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From Ricardo Rocha <rica...@apache.org>
Subject On Logicsheets (long)
Date Wed, 24 May 2000 15:41:52 GMT
Hi guys,

We all know logicsheets are a very poweful mechanism for
markup-to-code transformation.

So far, however, most users have shied away from logicsheet
authoring because it appears to be too complex and the
arcanes of XSLT-based code generation remain largely unkown
due to lack of documentation [my fault, I admit, :-(]

Despite its name, XSP is more than just server pages. Its
underlying markup-to-code transformation machinery can be
used for all sorts of applications and execution environments
beyond servlets and web publishing...

Thus, for instance, XSP now produces Cocoon2 Generators only
but we're extending it to generate any program type (e.g.,
Filters) as well as to support multiple execution
environments (servlet, offline, others).

Seen from this perspective, XSP is simply an XML application
aimed at transforming markup into executable code for a
wide variety of potential applications.

Code generation in XSP is XSLT-based (though it's not
really required to be so). XSLT-based code generation is
extremely powerful and, imho, much more general and better
suited for markup-to-code transformation than "manual"
approaches.

Granted, some logicsheets may look somewhat schizophrenic at
first sight. While it appears to be possible to come up with
a proper XSLT/Xpath expression for almost any kind of code-
generation requirement, some _recurrent_ constructs are just
too long, too complex or error-prone. Needless to say, this
is also reflected in more difficult debugging.

This clearly calls for a higher-level transformation
language whose vocabulary is explicitly targeted to code
generation and whose matching expressions are easier to
write and understand.

[Improvised] Example.

Given the logicsheet:

<cgl:namespace prefix="response" uri="..."/>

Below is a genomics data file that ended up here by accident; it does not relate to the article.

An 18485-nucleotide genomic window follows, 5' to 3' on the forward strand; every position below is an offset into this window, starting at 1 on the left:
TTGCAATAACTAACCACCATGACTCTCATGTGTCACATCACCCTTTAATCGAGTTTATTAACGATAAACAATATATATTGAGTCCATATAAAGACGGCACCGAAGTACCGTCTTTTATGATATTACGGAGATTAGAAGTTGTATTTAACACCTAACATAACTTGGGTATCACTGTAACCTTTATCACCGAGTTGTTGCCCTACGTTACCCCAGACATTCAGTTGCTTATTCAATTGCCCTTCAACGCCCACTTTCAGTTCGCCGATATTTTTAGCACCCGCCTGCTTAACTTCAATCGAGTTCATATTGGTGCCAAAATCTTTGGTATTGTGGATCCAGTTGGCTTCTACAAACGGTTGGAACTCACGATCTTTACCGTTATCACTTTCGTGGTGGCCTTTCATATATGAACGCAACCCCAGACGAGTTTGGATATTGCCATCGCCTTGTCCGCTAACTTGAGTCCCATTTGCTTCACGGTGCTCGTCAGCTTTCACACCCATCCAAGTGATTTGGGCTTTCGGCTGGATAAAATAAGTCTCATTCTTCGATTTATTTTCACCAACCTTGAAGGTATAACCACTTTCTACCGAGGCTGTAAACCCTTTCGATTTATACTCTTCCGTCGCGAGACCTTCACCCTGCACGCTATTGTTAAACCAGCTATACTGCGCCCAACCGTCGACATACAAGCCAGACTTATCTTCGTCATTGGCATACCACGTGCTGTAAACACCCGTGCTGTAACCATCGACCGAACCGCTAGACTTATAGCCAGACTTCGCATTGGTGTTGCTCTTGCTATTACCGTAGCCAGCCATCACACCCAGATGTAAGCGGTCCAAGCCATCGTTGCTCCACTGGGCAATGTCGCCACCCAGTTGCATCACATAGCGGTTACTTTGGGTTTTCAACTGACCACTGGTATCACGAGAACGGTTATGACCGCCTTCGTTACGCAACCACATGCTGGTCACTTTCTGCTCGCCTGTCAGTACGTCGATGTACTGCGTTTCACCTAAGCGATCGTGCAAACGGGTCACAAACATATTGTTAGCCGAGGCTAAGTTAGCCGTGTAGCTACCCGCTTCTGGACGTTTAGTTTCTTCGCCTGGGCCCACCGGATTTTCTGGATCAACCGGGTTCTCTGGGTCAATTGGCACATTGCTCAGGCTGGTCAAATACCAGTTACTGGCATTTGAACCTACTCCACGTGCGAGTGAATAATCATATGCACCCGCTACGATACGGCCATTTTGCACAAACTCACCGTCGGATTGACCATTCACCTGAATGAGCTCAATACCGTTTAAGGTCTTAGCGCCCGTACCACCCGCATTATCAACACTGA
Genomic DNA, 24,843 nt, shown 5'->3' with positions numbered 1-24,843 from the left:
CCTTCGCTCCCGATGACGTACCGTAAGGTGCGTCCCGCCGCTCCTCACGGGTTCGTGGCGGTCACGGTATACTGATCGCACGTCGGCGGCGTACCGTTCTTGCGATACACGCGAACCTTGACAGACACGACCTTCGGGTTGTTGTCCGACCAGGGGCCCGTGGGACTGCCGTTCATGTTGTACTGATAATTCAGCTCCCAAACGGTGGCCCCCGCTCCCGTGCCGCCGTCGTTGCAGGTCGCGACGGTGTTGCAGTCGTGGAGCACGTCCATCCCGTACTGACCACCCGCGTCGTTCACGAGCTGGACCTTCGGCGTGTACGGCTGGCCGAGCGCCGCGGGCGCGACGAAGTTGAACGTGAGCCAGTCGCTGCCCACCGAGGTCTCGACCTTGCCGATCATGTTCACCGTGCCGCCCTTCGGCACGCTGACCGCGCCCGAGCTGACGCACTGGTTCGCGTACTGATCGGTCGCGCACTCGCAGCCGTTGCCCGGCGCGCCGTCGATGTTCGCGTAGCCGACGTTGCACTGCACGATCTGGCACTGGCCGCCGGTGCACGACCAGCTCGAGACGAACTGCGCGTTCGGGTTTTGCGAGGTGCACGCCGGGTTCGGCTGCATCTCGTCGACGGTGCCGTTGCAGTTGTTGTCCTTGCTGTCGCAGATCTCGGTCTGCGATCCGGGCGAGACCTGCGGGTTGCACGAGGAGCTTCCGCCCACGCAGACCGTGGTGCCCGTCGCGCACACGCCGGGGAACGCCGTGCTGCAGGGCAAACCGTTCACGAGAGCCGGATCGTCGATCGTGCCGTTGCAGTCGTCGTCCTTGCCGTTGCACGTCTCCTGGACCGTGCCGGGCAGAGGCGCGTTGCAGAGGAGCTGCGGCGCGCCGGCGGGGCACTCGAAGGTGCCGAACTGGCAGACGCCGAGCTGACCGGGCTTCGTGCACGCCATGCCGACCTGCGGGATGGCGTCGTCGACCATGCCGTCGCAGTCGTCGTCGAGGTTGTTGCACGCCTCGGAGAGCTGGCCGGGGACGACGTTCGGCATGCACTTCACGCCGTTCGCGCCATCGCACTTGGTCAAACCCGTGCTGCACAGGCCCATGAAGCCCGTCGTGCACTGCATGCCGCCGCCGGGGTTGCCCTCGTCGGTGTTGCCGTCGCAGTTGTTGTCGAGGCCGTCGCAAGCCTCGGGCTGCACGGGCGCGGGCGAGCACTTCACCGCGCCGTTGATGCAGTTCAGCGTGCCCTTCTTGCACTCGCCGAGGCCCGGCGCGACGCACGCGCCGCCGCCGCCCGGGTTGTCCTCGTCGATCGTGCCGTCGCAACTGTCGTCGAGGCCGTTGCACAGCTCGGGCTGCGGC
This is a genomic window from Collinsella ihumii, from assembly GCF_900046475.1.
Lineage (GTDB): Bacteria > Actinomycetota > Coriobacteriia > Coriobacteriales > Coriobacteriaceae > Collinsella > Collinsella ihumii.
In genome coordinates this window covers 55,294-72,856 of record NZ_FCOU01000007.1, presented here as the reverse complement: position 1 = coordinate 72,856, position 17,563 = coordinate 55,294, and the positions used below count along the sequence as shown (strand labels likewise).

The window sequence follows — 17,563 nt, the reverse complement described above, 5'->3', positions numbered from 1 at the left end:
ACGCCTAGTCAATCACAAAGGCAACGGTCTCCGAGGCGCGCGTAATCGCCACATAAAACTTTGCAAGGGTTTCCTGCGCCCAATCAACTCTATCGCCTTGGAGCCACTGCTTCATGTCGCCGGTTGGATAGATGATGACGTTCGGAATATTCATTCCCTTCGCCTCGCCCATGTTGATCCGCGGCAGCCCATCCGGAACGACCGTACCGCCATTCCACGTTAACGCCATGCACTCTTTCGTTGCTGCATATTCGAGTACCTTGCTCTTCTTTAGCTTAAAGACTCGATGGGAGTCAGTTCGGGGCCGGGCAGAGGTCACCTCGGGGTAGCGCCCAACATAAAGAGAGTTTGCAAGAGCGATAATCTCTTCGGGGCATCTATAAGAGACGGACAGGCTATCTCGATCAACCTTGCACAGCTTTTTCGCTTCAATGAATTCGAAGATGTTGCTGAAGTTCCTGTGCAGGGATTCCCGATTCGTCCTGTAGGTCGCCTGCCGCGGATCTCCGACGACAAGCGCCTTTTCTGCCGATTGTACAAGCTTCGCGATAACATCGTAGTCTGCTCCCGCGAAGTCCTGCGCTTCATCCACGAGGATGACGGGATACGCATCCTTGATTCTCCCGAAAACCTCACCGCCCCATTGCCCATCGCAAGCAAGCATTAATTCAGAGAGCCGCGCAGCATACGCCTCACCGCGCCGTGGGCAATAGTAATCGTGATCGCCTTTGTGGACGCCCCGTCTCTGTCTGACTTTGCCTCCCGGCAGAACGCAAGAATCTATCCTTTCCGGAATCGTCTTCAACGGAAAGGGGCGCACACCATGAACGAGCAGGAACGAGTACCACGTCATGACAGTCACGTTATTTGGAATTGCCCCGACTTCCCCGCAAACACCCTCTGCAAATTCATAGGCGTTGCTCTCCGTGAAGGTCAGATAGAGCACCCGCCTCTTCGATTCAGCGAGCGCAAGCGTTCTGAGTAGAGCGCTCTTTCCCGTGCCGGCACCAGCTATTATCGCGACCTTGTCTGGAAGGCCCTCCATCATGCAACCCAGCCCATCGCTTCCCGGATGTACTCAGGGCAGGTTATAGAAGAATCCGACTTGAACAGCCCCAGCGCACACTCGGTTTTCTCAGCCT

<cgl:template match-type="element" name="send-redirect">
  <cgl:parameter name="location" required="true"/>
  <cgl:body type="logic">
    response.sendRedirect(<cgl:parameter-value name="url"/>);
  </cgl:body>
</cgl:element>

the input expression:

<response:send-redirect>
  <response:location>
    <xsp:expr>context.getErrorPage()</xsp:expr>
  </response:location>
</response:send-redirect>

would yield:

<xsp:logic>
  response.sendRedirect(context.getErrorPage());
</xsp:logic>

while the input expression:

<response-send:redirect location="error-page.xsp"/>

would yield:

<xsp:logic>
  response.sendRedirect("error-page.xsp");
</xsp:logic>

Note that the "location" parameter can be passed as either
an attribute (when its constant value is known at design
time) or as a nested element (when it must be computed from
some other expression, itself possibly logicsheet-based).
This example also assumes that some parameter validation
is performed at code-generation time.

The idea here is to shield the logicsheet author from
the complexities of plain-vanilla XSLT argument collection
and validation, as well as dealing with string constants
vs. Java expressions, etc.

Such complexity is reflected in the following, _equivalent_
XSLT templates: (please, be patient!)

<xsl:template match="response:send-redirect">
  <xsl:variable name="location">
    <xsl:call-template name="get-parameter">
      <xsl:with-param name="name">location</xsl:with-param>
      <xsl:with-param name="required">true</xsl:with-param>
    </xsl:call-template>
  </xsl:variable>